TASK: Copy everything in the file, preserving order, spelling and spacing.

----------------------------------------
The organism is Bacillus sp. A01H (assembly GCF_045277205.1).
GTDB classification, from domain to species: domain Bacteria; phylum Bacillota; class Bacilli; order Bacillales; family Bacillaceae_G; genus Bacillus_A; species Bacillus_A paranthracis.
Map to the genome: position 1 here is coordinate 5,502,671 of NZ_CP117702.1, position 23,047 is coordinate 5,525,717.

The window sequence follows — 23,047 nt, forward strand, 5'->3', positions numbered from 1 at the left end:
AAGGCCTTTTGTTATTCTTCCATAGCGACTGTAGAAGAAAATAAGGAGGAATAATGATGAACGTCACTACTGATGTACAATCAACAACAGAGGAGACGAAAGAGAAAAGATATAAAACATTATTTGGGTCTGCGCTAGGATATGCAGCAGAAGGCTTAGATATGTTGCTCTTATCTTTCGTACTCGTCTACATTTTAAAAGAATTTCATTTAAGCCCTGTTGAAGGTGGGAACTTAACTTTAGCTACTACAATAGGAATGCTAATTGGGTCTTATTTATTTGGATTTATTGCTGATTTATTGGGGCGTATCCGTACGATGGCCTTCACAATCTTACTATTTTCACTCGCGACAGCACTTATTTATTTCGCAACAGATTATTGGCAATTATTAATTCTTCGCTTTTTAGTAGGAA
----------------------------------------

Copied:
The organism is Bacillus sp. A01H (assembly GCF_045277205.1).
GTDB classification, from domain to species: domain Bacteria; phylum Bacillota; class Bacilli; order Bacillales; family Bacillaceae_G; genus Bacillus_A; species Bacillus_A paranthracis.
Map to the genome: position 1 here is coordinate 5,502,671 of NZ_CP117702.1, position 23,047 is coordinate 5,525,717.

The window sequence follows — 23,047 nt, forward strand, 5'->3', positions numbered from 1 at the left end:
AAGGCCTTTTGTTATTCTTCCATAGCGACTGTAGAAGAAAATAAGGAGGAATAATGATGAACGTCACTACTGATGTACAATCAACAACAGAGGAGACGAAAGAGAAAAGATATAAAACATTATTTGGGTCTGCGCTAGGATATGCAGCAGAAGGCTTAGATATGTTGCTCTTATCTTTCGTACTCGTCTACATTTTAAAAGAATTTCATTTAAGCCCTGTTGAAGGTGGGAACTTAACTTTAGCTACTACAATAGGAATGCTAATTGGGTCTTATTTATTTGGATTTATTGCTGATTTATTGGGGCGTATCCGTACGATGGCCTTCACAATCTTACTATTTTCACTCGCGACAGCACTTATTTATTTCGCAACAGATTATTGGCAATTATTAATTCTTCGCTTTTTAGTAGGAA